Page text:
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Imagine schussing down powder-cloaked slopes all day, then heading inside late afternoon for nips of mulled wine and a meal of potatoes, pickles, and meats, all draped with melted raclette—a creamy cow’s cheese with a nutty flavor similar to Gruyère. For centuries, this was a scene relegated to the ski chalets of Switzerland, but thanks to Rocky Mountain Raclette, you can enjoy this classic Alpine experience right here in Colorado’s high country.
The woman-owned private dining company brings the spendy European cheese and its accouterments to residences in Vail and Beaver Creek for interactive meals with as much or as little hands-on activity as guests desire. The star of the dining experience is, of course, the raclette, which gets its name from the French “racler,” which means “to scrape.” In its most traditional presentation, a large section of a wheel of raclette is continuously heated over a fire and scraped with a double-sided knife over savory bites.
Founder Kathryn Matthews launched Rocky Mountain Raclette in 2015 after a French acquaintance introduced her to the dining concept. When Matthews left the Vail Valley in 2022, she passed the chef-owner torch to her friend, Alexandra Arama.
“It is a very versatile meal with something for everyone,” Arama says. “It’s not only about the delicious cuisine and fully catered experience, but also the social aspect of slowing down and spending time with friends and family.”
Rocky Mountain Raclette’s Signature Grill Dinner ($150 per adult; $55 per child, with a six-adult minimum) treats Colorado diners to a deluxe version of the raclette meal. It starts with a charcuterie board of Colorado-cured meats by House of Smoke and Il Porcellino, flowing into family-style servings of arugula salad, fingerling potatoes, and ciabatta bread. Onsite staff or guests themselves then cook an array of meats, seafood, and veggies on a hot granite stone, underneath which Swiss-imported Mifroma raclette heats in individual trays. When the cheese has reached a gooey consistency, guests pour it over any bites they see fit; more raclette is melted, and the process repeats.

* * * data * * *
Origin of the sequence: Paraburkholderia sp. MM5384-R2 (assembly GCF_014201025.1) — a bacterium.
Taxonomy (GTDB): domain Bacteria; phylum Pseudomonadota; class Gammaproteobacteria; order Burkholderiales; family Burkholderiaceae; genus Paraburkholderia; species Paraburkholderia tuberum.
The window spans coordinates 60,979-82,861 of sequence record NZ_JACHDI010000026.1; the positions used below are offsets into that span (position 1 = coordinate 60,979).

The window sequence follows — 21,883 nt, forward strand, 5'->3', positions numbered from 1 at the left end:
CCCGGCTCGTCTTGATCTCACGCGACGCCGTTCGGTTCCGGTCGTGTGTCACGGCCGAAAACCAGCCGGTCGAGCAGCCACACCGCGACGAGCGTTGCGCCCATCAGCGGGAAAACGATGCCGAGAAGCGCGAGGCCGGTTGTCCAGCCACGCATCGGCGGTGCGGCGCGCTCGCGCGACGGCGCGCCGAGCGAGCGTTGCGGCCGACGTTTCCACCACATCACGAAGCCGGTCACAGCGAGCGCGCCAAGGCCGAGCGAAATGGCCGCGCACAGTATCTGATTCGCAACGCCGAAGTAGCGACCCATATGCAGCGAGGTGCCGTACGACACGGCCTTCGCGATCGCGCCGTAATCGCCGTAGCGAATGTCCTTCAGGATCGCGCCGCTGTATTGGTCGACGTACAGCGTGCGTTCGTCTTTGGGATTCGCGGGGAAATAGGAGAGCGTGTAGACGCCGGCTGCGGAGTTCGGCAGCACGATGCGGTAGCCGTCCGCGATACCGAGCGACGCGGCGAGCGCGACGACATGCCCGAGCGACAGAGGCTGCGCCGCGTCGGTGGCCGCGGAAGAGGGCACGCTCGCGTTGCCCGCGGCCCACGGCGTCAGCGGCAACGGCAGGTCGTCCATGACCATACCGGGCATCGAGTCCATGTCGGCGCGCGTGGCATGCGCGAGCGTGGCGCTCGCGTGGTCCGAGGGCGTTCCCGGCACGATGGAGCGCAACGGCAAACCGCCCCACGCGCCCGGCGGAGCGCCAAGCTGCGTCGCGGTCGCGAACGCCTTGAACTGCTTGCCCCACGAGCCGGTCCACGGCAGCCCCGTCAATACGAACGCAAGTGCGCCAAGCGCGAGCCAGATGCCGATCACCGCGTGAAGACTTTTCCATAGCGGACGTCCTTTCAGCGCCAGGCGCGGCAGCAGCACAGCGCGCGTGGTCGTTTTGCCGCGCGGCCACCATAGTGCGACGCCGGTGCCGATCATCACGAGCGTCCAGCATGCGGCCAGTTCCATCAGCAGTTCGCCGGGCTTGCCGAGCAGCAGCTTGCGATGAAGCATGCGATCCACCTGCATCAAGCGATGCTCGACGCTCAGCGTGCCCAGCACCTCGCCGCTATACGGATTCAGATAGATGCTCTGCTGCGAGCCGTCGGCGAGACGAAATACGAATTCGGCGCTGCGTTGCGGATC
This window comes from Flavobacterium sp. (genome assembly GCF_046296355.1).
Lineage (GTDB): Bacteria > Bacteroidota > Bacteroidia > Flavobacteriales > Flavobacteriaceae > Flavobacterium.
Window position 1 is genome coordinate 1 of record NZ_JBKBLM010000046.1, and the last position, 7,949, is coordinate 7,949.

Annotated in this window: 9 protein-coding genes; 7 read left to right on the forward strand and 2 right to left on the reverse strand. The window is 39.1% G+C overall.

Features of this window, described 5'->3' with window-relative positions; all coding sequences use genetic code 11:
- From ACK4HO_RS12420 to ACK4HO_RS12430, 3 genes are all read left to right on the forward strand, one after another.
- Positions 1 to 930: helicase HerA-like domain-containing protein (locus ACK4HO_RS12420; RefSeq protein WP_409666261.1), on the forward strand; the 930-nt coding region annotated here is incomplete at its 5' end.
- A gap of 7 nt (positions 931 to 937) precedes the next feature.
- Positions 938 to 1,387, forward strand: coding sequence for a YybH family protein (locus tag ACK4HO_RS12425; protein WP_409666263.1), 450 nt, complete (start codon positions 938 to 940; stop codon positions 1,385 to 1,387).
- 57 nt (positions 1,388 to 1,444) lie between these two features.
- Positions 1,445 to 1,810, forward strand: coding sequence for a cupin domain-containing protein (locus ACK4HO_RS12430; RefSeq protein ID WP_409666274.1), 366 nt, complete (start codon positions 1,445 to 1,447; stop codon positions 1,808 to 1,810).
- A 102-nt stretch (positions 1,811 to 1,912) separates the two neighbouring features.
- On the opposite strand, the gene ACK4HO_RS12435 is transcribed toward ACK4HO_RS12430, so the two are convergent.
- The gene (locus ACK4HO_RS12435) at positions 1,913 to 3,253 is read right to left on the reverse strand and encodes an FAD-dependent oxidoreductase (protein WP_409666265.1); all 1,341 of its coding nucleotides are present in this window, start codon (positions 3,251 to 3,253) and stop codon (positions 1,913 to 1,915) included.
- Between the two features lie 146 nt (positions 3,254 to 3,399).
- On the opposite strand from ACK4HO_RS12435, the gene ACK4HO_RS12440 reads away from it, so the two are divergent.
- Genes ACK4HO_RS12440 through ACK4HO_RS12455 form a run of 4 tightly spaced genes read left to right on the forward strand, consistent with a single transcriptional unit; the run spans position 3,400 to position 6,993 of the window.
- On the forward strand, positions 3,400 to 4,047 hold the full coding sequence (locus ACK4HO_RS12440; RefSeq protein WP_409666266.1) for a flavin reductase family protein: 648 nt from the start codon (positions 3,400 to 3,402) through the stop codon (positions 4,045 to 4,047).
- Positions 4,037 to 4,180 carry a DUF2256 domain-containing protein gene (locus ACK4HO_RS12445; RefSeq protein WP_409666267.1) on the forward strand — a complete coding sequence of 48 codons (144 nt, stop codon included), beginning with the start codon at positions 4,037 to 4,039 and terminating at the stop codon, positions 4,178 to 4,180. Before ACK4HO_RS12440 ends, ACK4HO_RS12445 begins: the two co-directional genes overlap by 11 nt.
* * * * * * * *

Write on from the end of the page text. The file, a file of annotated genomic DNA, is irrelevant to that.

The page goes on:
Arama and her small team tailor Rocky Mountain Raclette’s services to Vail’s usual clientele—ski-seeking visitors from across the world with limited access to kitchen supplies. That means they fully cater the meal from appetizer to dessert—indoor s’mores and apple strudel are favorites—and they bring in all of the cooking equipment, plus linens and platters to set the table. The onsite service also includes prep work and post-meal cleanup.
While the Signature Grill Dinner is Rocky Mountain Raclette’s most popular offering—the Real Housewives of Salt Lake City have even enjoyed it—the company also provides thriftier dining options. The raclette grill delivery box ($100 per adult; $35 per child, with a four-adult minimum) is a DIY route with almost all the same ingredients, the grill equipment, and an instructional video for customers to follow. There’s also a one-hour catered party option ($40 per person with a 10-person minimum and a $150 chef service fee) where a raclette chef handles all the scraping for a larger gathering.
If you’re looking to imbibe, the pros at Rocky Mountain Raclette recommend pairing the cheese with a Beaujolais, Chardonnay, or wheat beer, and while drinks don’t come with their meal, they will pick up alcohol for you before the dinner. Regardless, the wintery feast is a great way to host a party without the hassle.
“We encourage our diners to take their time, interact, share stories, and enjoy the experience together,” Arama says.